Coroner concerned by superbug failures

A coroner is to write to health chiefs after an inquest disclosed the failure of hospitals to transfer vital patient information concerning the deadly MRSA superbug.

A coroner is to write to health chiefs after an inquest disclosed the failure of hospitals to transfer vital patient information concerning the deadly MRSA superbug.

The family of father-of-five Thomas Murdiff, who died on December 14, 2004 after being struck down by the infection, said they hoped lives would be saved by the move.

After passing a narrative verdict, which found the 53-year-old died from septicaemia due to MRSA, Dublin City Coroner Dr Brian Farrell said: "I propose to contact the Health Services Executive (HSE) and outline the circumstances surrounding Mr Murdiff's death and seek a review of the sharing of information between hospitals in relation to MRSA infections in the public interest."

Welcoming Dr Farrell's decision to write to the HSE, Mr Murdiff's wife, Ruth, from Athboy in Co Meath, said: "If this helps others, if it keeps anyone else alive, if it teaches the hospitals to take this more seriously and it saves another life, that is good news."

She added: "Tommy was such a lovely man he wouldn't like to see us going down, I have to say that when you saw one you saw both of us, I miss him terribly I can start to grieve now and I hope my children can.

"I will feel a little bit happier if this does some good for other people."

Mr Murdiff, an Evening Herald sports journalist, who suffered from diabetes, was admitted to the Mater Private Hospital on November 26, 2004 for an operation to remove a toe. Prior to this, on November 19, further tests at the outpatient diabetes clinic at the Mater Public Hospital showed MRSA had returned to the heel of his foot.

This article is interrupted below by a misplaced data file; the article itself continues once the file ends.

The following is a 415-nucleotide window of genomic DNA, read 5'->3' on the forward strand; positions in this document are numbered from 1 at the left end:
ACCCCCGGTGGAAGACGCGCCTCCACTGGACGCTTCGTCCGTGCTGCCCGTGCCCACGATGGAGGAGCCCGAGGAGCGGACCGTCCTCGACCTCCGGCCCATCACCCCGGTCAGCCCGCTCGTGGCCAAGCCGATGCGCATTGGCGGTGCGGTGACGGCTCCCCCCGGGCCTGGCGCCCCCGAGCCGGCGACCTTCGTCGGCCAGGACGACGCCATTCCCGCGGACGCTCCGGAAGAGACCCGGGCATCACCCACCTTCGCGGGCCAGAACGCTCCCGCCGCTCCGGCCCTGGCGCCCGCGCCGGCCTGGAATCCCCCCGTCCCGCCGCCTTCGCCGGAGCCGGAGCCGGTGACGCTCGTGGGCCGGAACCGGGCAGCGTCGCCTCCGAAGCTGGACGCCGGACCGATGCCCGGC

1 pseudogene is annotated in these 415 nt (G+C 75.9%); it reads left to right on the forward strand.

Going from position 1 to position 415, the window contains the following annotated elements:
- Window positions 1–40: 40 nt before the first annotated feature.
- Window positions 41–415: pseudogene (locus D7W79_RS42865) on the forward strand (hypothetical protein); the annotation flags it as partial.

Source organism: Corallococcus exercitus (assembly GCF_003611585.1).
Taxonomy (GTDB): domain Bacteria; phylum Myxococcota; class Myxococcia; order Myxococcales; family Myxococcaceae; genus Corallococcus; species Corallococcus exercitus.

However, the Mater Private stated they were unaware when Mr Murdiff was admitted for the operation that he had tested positive for MRSA as the records were not transferred between the hospitals, as is the case with all medical facilities throughout the State.

The inquest heard Mr Murdiff would have been tested for MRSA at the Mater Private hospital if he had been transferred directly from another facility or if they had been aware he had tested positive in the past.

After passing his verdict, Dr Farrell, said he wanted to address infection control issues surrounding the superbug as it was in the public interest.

"There are infection control issues arising out of the evidence given," he said.

Dr Farrell added: "It is a fact information was not known to the Mater Private even though he was positive and a high risk patient."

The inquest heard evidence the consultant operating at the Mater Private Hospital did not see the report from the Mater Public's outpatient diabetes clinic that Mr Murdiff was MRSA positive. The court heard there was no computer link between the hospitals.

Andrew Fitzpatrick, BL for the Mater Private, said the two hospitals worked entirely separately. He said the same situation over the transfer of records would apply to every hospital in the State.

MRSA is an antibiotic resistant superbug often acquired in hospitals and it can, if it enters the bloodstream, prove fatal.

Almost 600 patients tested positive for MRSA bloodstream infections in Irish hospitals in 2005.

In the eight months before his death, the inquest heard Mr Murdiff had attended three hospitals - the Mater Public Hospital, the Mater Private and Our Lady's Hospital in Navan, Co Meath - for treatment for heart problems and diabetes related.

Dr Maureen Lynch, a consultant microbiologist at the Mater Public hospital, said MRSA was first detected in Mr Murdiff when he was an outpatient and stressed the hospital-acquired strain can also be contracted in the community.

Four tests carried out after he was admitted to the Mater Public Hospital in May 2004 proved negative for the bug. However, in July, a month after his discharge, he tested positive and was treated successfully. He then tested positive for the superbug a second time at the diabetes outpatient clinic in November, shortly before his toe was amputated.

He was discharged from the Mater Private on December 2 and was admitted seven days later to Our Lady's Hospital in Navan. He was found to have MRSA and was transferred to the Mater Public hospital on December 14 where he died later that day.

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